Posted on 22 February 2009. Filed under: Cognitive Impairments, Eastern Europe and Central Asia, Human Rights, News, Psychiatric Disabilities | Tags: BHC, Bulgaria, Bulgarian Helsinki committee, Bulgarian Parliament, institutions, intellectual disabilities, International Day of Persons with Disabilities, MDAC, mental disabilities, Mental Disability Advocacy Center, OMCT, parliament, psycho-social disabilities, psychosocial disabilities, United Nations, World Organization Against Torture |
Geneva, 3 December 2008
On the International Day of Persons with Disabilities, the World Organisation Against Torture (OMCT), the Bulgarian Helsinki Committee (BHC) and the Mental Disability Advocacy Center (MDAC) come together to express their serious concern over the situation of persons with mental disabilities, one of the most marginalised and discriminated groups in Bulgarian society.
In a series of letters to members of the Bulgarian Parliament and Government, officials and elected representatives in the European Union, and the United Nations Special Procedures mandate holders, the three organisations underline that persons with mental disabilities in Bulgaria, “frequently face social exclusion and severe human rights violations, including violence and ill-treatment”, and express their concern that, “[i]nadequate legislation together with entrenched institutional policies and practices also compromise their socio-economic well-being, as well as that of their families”.
Regardless of the skills and capabilities which persons with mental disabilities in Bulgaria possess, they are often deemed incompetent, deprived of their legal capacity and placed under guardianship. Bulgaria’s outdated legislation on deprivation of legal capacity removes a person’s right to make their own decisions and denies the exercise of their basic human rights, including the rights to marry, vote, work, take legal action and seek judicial remedies. Deprivation of a person’s legal capacity also impedes their rights to a fair trial, to own property and to respect for their personal and family life. In most cases, persons with mental disabilities who are placed under guardianship in Bulgaria are forced to live in large and remote residential institutions and to remain there for the rest of their lives. Once institutionalised, they are at risk of ill-treatment from staff and subjected to prison-like regimes. Indeed, living conditions in some of these institutions have been deemed to amount to inhuman and degrading treatment.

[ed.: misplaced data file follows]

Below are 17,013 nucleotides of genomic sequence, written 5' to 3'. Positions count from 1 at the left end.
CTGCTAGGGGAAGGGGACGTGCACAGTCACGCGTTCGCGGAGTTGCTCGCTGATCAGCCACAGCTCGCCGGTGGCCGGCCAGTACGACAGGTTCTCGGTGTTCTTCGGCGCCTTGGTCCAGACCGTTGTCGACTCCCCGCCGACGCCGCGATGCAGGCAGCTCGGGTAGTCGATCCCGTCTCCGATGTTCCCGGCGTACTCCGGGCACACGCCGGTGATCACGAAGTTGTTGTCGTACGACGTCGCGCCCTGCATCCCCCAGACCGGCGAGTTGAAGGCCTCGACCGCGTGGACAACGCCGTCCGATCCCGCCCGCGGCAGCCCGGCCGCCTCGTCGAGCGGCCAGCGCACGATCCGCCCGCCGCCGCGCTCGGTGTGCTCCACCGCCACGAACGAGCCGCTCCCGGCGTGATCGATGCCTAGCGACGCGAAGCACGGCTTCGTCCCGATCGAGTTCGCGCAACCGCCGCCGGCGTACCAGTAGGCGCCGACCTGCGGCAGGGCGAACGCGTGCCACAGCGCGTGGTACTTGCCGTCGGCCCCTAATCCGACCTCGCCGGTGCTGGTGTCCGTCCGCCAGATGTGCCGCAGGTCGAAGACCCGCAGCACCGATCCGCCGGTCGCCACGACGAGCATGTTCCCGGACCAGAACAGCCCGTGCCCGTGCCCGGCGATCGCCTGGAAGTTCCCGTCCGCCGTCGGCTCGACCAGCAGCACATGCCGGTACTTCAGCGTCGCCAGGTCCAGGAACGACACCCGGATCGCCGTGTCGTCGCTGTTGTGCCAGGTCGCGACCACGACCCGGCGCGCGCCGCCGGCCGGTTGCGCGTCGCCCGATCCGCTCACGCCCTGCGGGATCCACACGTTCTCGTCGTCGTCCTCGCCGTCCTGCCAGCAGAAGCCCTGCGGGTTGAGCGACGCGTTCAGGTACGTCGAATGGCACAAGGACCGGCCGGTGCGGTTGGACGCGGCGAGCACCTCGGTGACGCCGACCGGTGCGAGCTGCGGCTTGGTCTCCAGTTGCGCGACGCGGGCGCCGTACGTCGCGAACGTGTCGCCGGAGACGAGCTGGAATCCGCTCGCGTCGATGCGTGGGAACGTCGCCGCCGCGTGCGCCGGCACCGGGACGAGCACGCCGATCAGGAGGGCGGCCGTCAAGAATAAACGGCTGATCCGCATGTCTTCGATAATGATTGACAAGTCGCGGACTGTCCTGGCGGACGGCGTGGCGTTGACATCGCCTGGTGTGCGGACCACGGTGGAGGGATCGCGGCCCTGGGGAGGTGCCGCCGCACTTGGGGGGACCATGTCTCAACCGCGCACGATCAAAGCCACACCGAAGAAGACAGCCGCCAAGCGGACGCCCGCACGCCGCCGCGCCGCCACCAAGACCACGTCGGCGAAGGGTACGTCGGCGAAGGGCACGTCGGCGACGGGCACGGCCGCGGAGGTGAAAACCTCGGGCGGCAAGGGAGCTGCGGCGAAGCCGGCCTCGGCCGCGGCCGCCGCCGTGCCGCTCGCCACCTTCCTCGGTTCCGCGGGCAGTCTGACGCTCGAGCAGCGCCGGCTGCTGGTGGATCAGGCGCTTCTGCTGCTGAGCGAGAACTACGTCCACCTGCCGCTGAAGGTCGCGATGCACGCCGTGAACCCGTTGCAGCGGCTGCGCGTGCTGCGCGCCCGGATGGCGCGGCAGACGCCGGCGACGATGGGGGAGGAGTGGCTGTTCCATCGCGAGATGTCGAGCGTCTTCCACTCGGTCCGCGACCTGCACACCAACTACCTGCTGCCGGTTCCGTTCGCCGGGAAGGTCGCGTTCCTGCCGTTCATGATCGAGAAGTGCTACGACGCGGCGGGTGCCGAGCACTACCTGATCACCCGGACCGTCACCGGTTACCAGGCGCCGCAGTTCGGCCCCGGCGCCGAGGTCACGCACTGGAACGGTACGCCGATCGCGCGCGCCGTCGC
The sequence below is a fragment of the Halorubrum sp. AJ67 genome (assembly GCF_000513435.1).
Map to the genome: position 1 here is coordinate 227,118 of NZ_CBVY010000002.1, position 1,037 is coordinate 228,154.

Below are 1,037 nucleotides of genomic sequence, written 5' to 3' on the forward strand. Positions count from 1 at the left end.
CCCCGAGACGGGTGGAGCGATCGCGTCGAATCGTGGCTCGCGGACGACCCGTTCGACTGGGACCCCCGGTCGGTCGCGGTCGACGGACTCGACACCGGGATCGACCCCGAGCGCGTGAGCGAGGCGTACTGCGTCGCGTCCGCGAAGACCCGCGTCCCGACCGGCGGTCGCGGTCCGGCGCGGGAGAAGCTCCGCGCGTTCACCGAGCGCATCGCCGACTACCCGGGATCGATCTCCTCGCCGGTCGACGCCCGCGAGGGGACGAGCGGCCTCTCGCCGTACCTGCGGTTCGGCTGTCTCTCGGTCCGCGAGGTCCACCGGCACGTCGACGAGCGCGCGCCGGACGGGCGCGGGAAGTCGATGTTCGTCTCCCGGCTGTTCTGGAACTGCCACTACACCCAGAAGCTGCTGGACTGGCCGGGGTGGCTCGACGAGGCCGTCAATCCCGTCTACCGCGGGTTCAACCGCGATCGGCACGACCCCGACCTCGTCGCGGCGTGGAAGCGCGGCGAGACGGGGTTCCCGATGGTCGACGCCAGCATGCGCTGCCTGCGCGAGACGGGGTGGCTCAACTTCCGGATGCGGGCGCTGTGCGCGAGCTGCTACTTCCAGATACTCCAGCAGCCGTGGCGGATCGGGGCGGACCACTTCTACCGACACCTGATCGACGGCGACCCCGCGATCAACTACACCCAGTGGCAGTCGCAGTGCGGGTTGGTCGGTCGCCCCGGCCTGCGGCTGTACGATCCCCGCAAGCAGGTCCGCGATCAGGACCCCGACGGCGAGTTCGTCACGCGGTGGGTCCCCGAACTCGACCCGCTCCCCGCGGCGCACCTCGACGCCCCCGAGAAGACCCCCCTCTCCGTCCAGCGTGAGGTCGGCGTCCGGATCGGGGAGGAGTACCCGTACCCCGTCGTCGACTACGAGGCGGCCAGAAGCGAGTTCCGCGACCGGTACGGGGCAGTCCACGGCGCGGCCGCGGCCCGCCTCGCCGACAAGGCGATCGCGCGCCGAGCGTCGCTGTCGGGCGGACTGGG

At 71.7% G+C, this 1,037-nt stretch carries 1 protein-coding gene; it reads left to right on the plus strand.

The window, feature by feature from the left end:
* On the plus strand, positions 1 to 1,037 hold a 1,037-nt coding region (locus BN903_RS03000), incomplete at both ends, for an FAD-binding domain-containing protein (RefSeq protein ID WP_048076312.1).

Please read the rest of this news release from the World Organization Against Torture at their web site by clicking on the following URL: http://www.omct.org/index.php?id=&lang=eng&actualPageNumber=1&articleId=8204&itemAdmin=article
I received this press release via several sources including the IDA_CRPD_Forum listserver; the AdHoc_IDC listserver; the RatifyNow organization’s listserver; and others. Only the first two paragraphs is quoted here. Please follow the link provided above to read the full story.
Note that “mental disabilities” is often used to refer to both people with intellectual disabilities and also people with psychosocial disabilities. Although these are very different disabilities, both populations in many countries are frequently locked up in the same institutions and may experience similar types of human rights violations.
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